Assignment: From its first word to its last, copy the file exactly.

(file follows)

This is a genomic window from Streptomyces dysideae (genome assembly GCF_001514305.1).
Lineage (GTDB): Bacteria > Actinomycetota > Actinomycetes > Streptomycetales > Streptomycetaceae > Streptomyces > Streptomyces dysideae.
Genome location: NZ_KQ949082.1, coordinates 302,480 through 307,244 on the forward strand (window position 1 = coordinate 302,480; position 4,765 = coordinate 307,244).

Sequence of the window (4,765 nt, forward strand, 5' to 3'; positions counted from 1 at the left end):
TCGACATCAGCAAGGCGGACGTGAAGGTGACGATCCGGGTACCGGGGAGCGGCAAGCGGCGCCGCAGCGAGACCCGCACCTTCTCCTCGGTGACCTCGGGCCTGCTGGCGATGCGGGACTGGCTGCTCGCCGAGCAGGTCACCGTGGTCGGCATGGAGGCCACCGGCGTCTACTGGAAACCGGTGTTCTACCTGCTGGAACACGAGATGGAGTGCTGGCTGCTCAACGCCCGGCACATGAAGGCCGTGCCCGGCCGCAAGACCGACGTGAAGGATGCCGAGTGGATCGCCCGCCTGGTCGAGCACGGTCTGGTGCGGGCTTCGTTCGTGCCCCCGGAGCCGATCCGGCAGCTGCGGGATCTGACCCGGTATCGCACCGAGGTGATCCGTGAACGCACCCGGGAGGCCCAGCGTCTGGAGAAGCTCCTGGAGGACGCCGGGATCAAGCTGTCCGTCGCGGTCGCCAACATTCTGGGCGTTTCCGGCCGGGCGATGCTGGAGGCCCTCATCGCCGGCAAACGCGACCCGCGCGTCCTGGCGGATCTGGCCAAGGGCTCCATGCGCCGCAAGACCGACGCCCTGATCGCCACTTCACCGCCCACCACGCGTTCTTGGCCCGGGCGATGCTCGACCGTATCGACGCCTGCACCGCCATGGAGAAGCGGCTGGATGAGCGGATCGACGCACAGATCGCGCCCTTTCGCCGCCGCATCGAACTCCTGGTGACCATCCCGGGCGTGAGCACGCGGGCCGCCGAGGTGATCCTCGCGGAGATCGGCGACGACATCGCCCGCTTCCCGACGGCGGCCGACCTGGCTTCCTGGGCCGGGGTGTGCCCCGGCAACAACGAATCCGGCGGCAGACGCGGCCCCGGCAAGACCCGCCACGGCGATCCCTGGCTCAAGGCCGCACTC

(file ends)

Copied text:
This is a genomic window from Streptomyces dysideae (genome assembly GCF_001514305.1).
Lineage (GTDB): Bacteria > Actinomycetota > Actinomycetes > Streptomycetales > Streptomycetaceae > Streptomyces > Streptomyces dysideae.
Genome location: NZ_KQ949082.1, coordinates 302,480 through 307,244 on the forward strand (window position 1 = coordinate 302,480; position 4,765 = coordinate 307,244).

Sequence of the window (4,765 nt, forward strand, 5' to 3'; positions counted from 1 at the left end):
TCGACATCAGCAAGGCGGACGTGAAGGTGACGATCCGGGTACCGGGGAGCGGCAAGCGGCGCCGCAGCGAGACCCGCACCTTCTCCTCGGTGACCTCGGGCCTGCTGGCGATGCGGGACTGGCTGCTCGCCGAGCAGGTCACCGTGGTCGGCATGGAGGCCACCGGCGTCTACTGGAAACCGGTGTTCTACCTGCTGGAACACGAGATGGAGTGCTGGCTGCTCAACGCCCGGCACATGAAGGCCGTGCCCGGCCGCAAGACCGACGTGAAGGATGCCGAGTGGATCGCCCGCCTGGTCGAGCACGGTCTGGTGCGGGCTTCGTTCGTGCCCCCGGAGCCGATCCGGCAGCTGCGGGATCTGACCCGGTATCGCACCGAGGTGATCCGTGAACGCACCCGGGAGGCCCAGCGTCTGGAGAAGCTCCTGGAGGACGCCGGGATCAAGCTGTCCGTCGCGGTCGCCAACATTCTGGGCGTTTCCGGCCGGGCGATGCTGGAGGCCCTCATCGCCGGCAAACGCGACCCGCGCGTCCTGGCGGATCTGGCCAAGGGCTCCATGCGCCGCAAGACCGACGCCCTGATCGCCACTTCACCGCCCACCACGCGTTCTTGGCCCGGGCGATGCTCGACCGTATCGACGCCTGCACCGCCATGGAGAAGCGGCTGGATGAGCGGATCGACGCACAGATCGCGCCCTTTCGCCGCCGCATCGAACTCCTGGTGACCATCCCGGGCGTGAGCACGCGGGCCGCCGAGGTGATCCTCGCGGAGATCGGCGACGACATCGCCCGCTTCCCGACGGCGGCCGACCTGGCTTCCTGGGCCGGGGTGTGCCCCGGCAACAACGAATCCGGCGGCAGACGCGGCCCCGGCAAGACCCGCCACGGCGATCCCTGGCTCAAGGCCGCACTC